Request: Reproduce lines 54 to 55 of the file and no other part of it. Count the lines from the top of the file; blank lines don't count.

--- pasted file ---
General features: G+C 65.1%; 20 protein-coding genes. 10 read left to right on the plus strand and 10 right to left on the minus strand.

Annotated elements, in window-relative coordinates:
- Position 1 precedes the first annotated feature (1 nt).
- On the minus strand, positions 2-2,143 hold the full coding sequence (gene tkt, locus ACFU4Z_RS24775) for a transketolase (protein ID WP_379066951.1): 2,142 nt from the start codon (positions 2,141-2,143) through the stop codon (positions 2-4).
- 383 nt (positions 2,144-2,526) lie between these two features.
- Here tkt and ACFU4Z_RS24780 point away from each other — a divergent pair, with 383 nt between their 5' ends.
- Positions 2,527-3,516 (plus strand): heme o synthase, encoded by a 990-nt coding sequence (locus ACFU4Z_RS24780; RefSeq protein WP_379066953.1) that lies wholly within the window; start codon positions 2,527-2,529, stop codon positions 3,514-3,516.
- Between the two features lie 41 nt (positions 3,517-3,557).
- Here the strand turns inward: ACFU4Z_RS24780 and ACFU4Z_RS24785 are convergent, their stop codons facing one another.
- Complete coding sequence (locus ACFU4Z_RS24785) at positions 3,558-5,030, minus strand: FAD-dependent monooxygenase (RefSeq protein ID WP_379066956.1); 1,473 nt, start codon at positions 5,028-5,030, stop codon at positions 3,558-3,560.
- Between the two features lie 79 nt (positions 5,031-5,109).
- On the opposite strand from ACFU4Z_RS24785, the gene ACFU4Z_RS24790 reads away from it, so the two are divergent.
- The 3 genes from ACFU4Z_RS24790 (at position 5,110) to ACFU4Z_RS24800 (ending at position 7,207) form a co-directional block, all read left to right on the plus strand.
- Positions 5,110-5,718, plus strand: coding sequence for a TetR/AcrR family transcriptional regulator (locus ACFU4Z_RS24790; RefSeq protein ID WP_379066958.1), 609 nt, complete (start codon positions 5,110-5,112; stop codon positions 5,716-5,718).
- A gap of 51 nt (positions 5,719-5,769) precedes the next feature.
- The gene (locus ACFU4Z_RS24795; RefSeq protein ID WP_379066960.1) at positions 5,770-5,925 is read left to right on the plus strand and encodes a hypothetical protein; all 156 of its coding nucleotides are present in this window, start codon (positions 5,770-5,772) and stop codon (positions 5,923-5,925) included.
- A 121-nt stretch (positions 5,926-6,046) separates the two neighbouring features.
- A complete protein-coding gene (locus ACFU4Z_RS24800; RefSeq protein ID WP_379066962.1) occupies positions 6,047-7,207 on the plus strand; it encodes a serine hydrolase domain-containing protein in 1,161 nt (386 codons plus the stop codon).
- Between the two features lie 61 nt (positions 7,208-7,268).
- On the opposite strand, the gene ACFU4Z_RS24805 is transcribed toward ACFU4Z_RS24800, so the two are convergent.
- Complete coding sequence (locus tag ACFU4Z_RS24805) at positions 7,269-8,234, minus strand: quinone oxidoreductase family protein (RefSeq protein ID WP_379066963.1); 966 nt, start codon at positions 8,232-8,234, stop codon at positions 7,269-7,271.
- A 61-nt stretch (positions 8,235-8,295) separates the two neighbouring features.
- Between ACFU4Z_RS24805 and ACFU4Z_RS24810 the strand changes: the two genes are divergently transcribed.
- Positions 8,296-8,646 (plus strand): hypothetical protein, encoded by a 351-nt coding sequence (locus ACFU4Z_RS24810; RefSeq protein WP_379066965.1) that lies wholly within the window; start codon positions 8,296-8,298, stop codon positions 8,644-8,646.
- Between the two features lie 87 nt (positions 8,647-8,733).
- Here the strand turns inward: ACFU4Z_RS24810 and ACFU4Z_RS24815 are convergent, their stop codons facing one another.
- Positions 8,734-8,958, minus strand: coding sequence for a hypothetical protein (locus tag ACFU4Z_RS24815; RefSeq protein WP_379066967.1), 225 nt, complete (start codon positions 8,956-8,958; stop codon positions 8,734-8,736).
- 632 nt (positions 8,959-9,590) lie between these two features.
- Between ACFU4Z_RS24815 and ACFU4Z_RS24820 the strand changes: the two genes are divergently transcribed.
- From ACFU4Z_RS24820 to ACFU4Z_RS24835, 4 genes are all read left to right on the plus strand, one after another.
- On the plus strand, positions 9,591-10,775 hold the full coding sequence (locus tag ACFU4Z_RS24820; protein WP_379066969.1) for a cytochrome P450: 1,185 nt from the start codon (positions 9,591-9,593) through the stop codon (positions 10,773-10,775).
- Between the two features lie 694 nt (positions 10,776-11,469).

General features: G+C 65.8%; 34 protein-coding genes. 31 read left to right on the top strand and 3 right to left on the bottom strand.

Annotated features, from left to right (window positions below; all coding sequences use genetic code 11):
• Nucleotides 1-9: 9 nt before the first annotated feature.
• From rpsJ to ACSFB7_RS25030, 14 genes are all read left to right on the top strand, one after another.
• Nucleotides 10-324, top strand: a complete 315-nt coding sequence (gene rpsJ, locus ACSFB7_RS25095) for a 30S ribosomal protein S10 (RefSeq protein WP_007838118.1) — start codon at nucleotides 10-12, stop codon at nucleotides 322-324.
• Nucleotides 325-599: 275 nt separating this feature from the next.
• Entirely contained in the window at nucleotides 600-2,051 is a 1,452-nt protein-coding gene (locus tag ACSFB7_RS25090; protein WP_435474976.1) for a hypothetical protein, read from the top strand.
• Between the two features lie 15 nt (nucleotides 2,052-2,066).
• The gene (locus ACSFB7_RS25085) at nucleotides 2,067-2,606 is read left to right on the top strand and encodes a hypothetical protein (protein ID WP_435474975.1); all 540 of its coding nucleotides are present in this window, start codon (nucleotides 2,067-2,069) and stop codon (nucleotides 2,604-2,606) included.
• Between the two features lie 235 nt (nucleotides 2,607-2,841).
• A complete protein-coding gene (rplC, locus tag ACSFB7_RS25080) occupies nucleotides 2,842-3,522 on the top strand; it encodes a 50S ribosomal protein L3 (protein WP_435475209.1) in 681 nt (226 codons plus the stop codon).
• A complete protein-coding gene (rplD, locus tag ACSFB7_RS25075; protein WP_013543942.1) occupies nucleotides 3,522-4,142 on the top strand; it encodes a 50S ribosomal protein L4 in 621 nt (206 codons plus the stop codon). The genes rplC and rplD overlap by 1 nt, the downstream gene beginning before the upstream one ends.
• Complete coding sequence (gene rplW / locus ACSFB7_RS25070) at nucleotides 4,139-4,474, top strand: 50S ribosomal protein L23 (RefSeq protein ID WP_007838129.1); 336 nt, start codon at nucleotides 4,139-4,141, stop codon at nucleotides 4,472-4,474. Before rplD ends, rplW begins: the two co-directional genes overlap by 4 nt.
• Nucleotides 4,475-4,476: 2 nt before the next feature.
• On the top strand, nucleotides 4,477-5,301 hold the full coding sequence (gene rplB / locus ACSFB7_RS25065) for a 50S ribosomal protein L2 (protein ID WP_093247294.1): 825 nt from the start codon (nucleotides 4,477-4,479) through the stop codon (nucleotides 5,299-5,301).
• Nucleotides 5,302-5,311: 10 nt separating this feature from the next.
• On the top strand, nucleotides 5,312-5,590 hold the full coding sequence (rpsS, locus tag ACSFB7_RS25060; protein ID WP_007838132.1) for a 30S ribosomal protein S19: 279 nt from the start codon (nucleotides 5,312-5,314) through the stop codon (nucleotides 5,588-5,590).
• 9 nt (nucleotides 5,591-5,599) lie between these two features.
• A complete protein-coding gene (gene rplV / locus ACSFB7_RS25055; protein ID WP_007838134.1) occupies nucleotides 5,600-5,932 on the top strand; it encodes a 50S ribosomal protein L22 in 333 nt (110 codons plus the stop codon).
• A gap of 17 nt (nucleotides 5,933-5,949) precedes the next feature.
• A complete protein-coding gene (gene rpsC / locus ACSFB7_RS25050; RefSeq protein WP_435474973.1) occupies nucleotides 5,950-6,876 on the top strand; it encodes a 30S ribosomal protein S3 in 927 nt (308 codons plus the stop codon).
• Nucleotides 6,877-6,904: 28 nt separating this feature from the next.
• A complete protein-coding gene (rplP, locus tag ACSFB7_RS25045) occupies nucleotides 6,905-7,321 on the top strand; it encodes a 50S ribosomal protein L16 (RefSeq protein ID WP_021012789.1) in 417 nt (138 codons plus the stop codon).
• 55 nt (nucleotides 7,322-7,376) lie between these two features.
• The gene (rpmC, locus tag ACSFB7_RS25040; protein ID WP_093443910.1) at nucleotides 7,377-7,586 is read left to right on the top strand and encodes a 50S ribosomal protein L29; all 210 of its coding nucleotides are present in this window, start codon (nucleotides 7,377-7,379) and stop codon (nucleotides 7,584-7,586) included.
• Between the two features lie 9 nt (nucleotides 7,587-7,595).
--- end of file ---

• Nucleotides 6,877-6,904: 28 nt separating this feature from the next.
• A complete protein-coding gene (rplP, locus tag ACSFB7_RS25045) occupies nucleotides 6,905-7,321 on the top strand; it encodes a 50S ribosomal protein L16 (RefSeq protein ID WP_021012789.1) in 417 nt (138 codons plus the stop codon).